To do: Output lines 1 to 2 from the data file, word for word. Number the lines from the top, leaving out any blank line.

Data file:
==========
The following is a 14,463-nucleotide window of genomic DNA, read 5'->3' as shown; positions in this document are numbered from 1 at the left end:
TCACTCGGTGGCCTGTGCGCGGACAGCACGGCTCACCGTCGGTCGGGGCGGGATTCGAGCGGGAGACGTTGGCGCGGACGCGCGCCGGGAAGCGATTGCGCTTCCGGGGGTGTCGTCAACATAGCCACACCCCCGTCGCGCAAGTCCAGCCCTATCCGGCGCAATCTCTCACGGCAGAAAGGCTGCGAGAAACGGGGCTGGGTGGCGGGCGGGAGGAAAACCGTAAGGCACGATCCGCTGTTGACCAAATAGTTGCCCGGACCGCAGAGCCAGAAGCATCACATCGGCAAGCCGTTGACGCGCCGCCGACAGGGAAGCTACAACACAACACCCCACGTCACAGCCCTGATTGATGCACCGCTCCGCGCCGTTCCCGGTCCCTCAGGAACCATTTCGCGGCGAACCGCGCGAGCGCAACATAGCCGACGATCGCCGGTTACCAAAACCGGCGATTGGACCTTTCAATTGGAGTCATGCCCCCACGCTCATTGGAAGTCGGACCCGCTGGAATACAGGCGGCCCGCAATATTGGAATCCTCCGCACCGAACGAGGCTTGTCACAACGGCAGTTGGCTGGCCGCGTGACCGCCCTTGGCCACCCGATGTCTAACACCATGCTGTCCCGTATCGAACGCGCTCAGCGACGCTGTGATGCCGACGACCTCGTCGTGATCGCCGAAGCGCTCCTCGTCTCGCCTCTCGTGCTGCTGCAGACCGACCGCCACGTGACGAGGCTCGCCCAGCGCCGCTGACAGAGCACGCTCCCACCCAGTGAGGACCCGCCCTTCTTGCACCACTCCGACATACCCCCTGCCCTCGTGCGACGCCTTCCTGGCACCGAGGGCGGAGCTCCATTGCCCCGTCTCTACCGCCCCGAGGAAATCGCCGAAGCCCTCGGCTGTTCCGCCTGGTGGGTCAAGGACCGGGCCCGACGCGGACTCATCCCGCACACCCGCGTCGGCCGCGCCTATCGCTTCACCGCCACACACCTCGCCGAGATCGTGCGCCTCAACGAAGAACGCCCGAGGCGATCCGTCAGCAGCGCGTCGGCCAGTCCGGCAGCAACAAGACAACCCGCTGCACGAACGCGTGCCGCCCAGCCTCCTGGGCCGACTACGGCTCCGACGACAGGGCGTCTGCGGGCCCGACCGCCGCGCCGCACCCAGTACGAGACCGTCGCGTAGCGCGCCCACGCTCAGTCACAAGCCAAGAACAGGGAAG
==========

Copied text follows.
The following is a 14,463-nucleotide window of genomic DNA, read 5'->3' as shown; positions in this document are numbered from 1 at the left end:
TCACTCGGTGGCCTGTGCGCGGACAGCACGGCTCACCGTCGGTCGGGGCGGGATTCGAGCGGGAGACGTTGGCGCGGACGCGCGCCGGGAAGCGATTGCGCTTCCGGGGGTGTCGTCAACATAGCCACACCCCCGTCGCGCAAGTCCAGCCCTATCCGGCGCAATCTCTCACGGCAGAAAGGCTGCGAGAAACGGGGCTGGGTGGCGGGCGGGAGGAAAACCGTAAGGCACGATCCGCTGTTGACCAAATAGTTGCCCGGACCGCAGAGCCAGAAGCATCACATCGGCAAGCCGTTGACGCGCCGCCGACAGGGAAGCTACAACACAACACCCCACGTCACAGCCCTGATTGATGCACCGCTCCGCGCCGTTCCCGGTCCCTCAGGAACCATTTCGCGGCGAACCGCGCGAGCGCAACATAGCCGACGATCGCCGGTTACCAAAACCGGCGATTGGACCTTTCAATTGGAGTCATGCCCCCACGCTCATTGGAAGTCGGACCCGCTGGAATACAGGCGGCCCGCAATATTGGAATCCTCCGCACCGAACGAGGCTTGTCACAACGGCAGTTGGCTGGCCGCGTGACCGCCCTTGGCCACCCGATGTCTAACACCATGCTGTCCCGTATCGAACGCGCTCAGCGACGCTGTGATGCCGACGACCTCGTCGTGATCGCCGAAGCGCTCCTCGTCTCGCCTCTCGTGCTGCTGCAGACCGACCGCCACGTGACGAGGCTCGCCCAGCGCCGCTGACAGAGCACGCTCCCACCCAGTGAGGACCCGCCCTTCTTGCACCACTCCGACATACCCCCTGCCCTCGTGCGACGCCTTCCTGGCACCGAGGGCGGAGCTCCATTGCCCCGTCTCTACCGCCCCGAGGAAATCGCCGAAGCCCTCGGCTGTTCCGCCTGGTGGGTCAAGGACCGGGCCCGACGCGGACTCATCCCGCACACCCGCGTCGGCCGCGCCTATCGCTTCACCGCCACACACCTCGCCGAGATCGTGCGCCTCAACGAAGAACGCCCGAGGCGATCCGTCAGCAGCGCGTCGGCCAGTCCGGCAGCAACAAGACAACCCGCTGCACGAACGCGTGCCGCCCAGCCTCCTGGGCCGACTACGGCTCCGACGACAGGGCGTCTGCGGGCCCGACCGCCGCGCCGCACCCAGTACGAGACCGTCGCGTAGCGCGCCCACGCTCAGTCACAAGCCAAGAACAGGGAAG